It gives me great pleasure to respond to Jonathan Haidt’s The Righteous Mind. This book is a sumptuous feast: substantive research garnished with personal stories and delivered with delightful prose. Building on his work in moral psychology, Haidt presents a social intuitionist model (SIM) of moral judgment. He argues that our moral decisions stem primarily from moral intuitions that are rapid, effortless, and automatic cognitive processes (p. 53). Moral reasoning then provides a post hoc and biased justification for our moral judgment. Although individual reasoning and personal reflection can change our moral judgment and intuition, Haidt asserts that such instances are rare. We do not typically look for evidence that contradicts our initial judgments (p. 55). If moral change is to occur, it happens within a social context.

Cognitive Science and Scripture

Vintage, 2012

Haidt developed his model within the domain of moral psychology. His work builds on the dual-process theory of cognitive process that is common in cognitive and social psychology. It is a theory that posits two types of cognitive processes. System 1 is intuitive and fast, making minimal demands on working memory. System 2 is reflective and slow, making substantial demands on working memory. For Haidt, moral judgment as a mode of thinking is driven by System 1 (moral intuitions), not System 2 (moral reasoning). Intuition is the master; reasoning its servant (p. 59). Using the metaphor of a rider and an elephant, Haidt compares moral intuitions to the elephant and moral reasoning to the rider. Although riders may have the illusion that they are in control, “elephants rule” (p. 64).

In contrast to Haidt’s reliance on a dual-process theory, others prefer a single-process or even a triple-process theory. Given the diversity, which theory (if any) is consistent with Scripture? Moreover, how should System 1 or System 2 be understood within a biblical framework? How does moral intuition and moral reasoning relate to what Scripture calls the heart, the mind, and the conscience? In answering these questions, it may be tempting to reinterpret Scripture within the framework of cognitive science. Nonetheless, as believers who affirm the authority of Scripture, we must interpret Scripture within its own context. Cognitive science and moral psychology may help us understand how moral decisions are made. However, we should let Scripture inform us as to how moral decisions should be made and how moral formation should occur. To this end, I put the Haidt’s SIM in conversation with the Pauline letters. My interactions center on two foci: social and intuitionist.


Haidt contends that moral formation is a social rather than a solitary activity. We do not spontaneously look for evidence to change our decided judgments. However, the moral reasons and judgments of our friends and community can “sometimes trigger new intuitions, thereby making it possible for us to change our minds” (p. 55).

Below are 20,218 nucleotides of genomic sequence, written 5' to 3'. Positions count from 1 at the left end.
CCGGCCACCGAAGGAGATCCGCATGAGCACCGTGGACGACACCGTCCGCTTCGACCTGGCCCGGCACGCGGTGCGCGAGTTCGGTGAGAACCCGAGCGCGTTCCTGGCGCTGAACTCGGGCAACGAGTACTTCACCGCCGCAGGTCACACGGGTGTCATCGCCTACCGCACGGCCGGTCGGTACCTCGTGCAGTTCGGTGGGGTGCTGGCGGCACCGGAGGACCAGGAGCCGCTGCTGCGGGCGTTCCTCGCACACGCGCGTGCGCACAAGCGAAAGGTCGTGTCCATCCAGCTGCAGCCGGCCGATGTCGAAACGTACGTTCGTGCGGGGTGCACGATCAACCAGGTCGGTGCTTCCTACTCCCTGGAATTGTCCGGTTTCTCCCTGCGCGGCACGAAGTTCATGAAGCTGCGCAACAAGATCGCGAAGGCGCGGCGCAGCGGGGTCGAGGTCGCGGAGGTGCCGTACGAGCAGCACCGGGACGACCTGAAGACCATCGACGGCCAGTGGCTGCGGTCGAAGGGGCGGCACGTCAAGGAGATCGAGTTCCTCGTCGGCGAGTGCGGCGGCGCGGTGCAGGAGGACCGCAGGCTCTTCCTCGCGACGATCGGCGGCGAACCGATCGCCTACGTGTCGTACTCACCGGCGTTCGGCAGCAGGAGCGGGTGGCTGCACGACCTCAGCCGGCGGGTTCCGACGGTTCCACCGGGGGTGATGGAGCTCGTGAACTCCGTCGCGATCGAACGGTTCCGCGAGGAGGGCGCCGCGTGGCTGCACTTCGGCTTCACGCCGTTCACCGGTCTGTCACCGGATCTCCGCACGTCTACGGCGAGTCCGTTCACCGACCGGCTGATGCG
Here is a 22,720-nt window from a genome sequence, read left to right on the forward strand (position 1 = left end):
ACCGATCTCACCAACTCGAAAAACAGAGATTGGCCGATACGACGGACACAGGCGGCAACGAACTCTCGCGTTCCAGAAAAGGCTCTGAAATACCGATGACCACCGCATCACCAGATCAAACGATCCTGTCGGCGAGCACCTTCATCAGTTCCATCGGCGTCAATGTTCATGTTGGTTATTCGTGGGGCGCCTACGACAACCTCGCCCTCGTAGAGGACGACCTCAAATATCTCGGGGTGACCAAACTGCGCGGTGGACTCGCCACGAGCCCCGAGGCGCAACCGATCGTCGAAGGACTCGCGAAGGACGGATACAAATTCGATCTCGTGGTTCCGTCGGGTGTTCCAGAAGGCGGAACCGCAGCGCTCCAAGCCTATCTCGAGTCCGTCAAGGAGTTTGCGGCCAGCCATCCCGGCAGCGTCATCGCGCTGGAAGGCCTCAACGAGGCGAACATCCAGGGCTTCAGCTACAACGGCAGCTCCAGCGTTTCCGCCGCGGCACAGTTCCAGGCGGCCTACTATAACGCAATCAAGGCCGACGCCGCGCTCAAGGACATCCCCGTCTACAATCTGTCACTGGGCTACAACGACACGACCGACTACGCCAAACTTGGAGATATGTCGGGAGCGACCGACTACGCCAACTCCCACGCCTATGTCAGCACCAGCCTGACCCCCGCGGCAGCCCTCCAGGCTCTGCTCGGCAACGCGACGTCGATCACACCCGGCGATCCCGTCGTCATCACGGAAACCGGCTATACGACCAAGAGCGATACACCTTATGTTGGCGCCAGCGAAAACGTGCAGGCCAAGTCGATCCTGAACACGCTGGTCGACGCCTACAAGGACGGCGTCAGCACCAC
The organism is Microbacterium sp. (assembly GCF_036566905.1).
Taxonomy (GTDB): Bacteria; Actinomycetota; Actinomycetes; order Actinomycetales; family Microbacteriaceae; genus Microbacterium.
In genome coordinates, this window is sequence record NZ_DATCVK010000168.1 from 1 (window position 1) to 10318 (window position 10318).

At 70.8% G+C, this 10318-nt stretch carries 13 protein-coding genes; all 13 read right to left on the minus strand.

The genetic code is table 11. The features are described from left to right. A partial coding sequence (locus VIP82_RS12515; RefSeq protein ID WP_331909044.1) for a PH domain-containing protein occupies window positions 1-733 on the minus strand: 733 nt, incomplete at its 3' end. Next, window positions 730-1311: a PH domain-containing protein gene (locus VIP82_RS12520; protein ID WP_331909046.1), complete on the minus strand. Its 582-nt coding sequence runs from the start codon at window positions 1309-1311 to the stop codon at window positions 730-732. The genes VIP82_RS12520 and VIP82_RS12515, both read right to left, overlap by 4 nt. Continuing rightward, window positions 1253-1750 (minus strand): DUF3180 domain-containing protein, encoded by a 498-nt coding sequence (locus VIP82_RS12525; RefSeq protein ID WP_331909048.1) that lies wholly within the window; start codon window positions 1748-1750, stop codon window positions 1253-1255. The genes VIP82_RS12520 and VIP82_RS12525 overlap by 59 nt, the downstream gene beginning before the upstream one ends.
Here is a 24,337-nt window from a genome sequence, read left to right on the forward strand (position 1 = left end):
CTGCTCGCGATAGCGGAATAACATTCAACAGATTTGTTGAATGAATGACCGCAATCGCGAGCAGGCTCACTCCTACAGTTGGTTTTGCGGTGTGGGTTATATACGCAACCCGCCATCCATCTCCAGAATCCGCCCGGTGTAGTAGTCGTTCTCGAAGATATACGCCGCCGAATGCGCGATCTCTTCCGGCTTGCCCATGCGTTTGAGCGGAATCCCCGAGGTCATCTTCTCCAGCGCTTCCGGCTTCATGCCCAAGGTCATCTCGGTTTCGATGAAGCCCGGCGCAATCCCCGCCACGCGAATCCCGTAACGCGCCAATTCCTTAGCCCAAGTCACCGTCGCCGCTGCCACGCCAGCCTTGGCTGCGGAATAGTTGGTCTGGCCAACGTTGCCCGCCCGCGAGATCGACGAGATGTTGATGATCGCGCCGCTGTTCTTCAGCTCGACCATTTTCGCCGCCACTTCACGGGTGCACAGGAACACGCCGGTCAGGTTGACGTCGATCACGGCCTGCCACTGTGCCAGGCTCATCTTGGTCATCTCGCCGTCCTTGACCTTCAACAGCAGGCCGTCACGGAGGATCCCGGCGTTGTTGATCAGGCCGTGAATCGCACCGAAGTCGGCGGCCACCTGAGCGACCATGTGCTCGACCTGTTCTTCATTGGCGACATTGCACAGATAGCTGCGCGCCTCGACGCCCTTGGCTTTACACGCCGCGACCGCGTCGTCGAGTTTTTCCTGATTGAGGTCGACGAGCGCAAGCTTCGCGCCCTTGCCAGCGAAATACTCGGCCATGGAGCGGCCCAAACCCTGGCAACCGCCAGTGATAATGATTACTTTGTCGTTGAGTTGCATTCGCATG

Haidt is surely right that moral formation occurs in a social context, for Pauline ethics is primarily communal. Paul exhorts believers to “encourage one another and build each other up” (1 Thess 5:11).Scriptural quotations come from the NIV. We are “to instruct one another”The prevalence of “one another” in Pauline ethical instructions underscores the communal context of moral formation. (Rom 15:14) and “to teach and admonish one another with all wisdom through psalms, hymns, and songs” (Col 3:16). The prevalence of “one another” in Pauline ethical instructions underscores the communal context of moral formation.

Despite Paul’s focus on the community, it would go too far to say that there is no room for personal reflection, individual meditation, or self-edification. For example, Paul notes that those who speak in a tongue edify themselves (1 Cor 14:4). Paul does not advocate the speaking of tongues within the community, for he wants the entire community to be edified. Nonetheless, he does not rule it out for personal edification. He, after all, admits that he speaks in tongues more than anyone in the Corinthian church (1 Cor 14:18). Other New Testament examples of private prayer and meditation are seen in Paul’s solitary retreat to commune with God in the wilderness of Arabia (Gal 1:15–17) and Jesus’ example and call for private prayer (Luke 9:18; Matt 6:6).Although some would say that Paul went to Arabia to preach, he probably went to Mt. Sinai to present himself before God when his entire worldview was turned upside down, as a result of his encounter with the risen Christ on the Damascus road. See N. T. Wright, Paul: A Biography (New York, NY: HarperOne, 2018), 62–64.

Haidt does not discount the possibility that people are capable of private moral reasoning and can change their mind by personal reflection. He thinks that most people, except philosophers, are not very good at it. But perhaps the reason why Haidt dismisses personal reflection is that his model leaves no room for a talking God and for the appropriation of the mind of Christ through the work of the Holy Spirit. First, God speaks to us in diverse ways. He speaks to us through prophets and through the counsel of trusted friends. But surely one of the ways that he also speaks to us is through Scripture, through our personal reading of his word. Second, the agent of transformation and empowerment for moral living is the Holy Spirit. The Spirit which indwells every individual believer “effects ethical life by means of intimate relationships created by the Spirit” with God the Father and Jesus the Son.Volker Rabens, The Holy Spirit and Ethics in Paul: Transformation and Empowering for Religious-Ethical Life, WUNT 2/283 (Tübingen: Mohr Siebeck, 2010), 126. As Haidt notes, relations are important for moral transformation. But since the Holy Spirit indwells every individual believer, the Spirit is able to broker such intimate, transformative, and empowering relationships with the living God and the risen Christ in our private meditation, prayer, and reading of Scripture. Might the SIM then be tweaked to allow space for this dimension of Christian formation?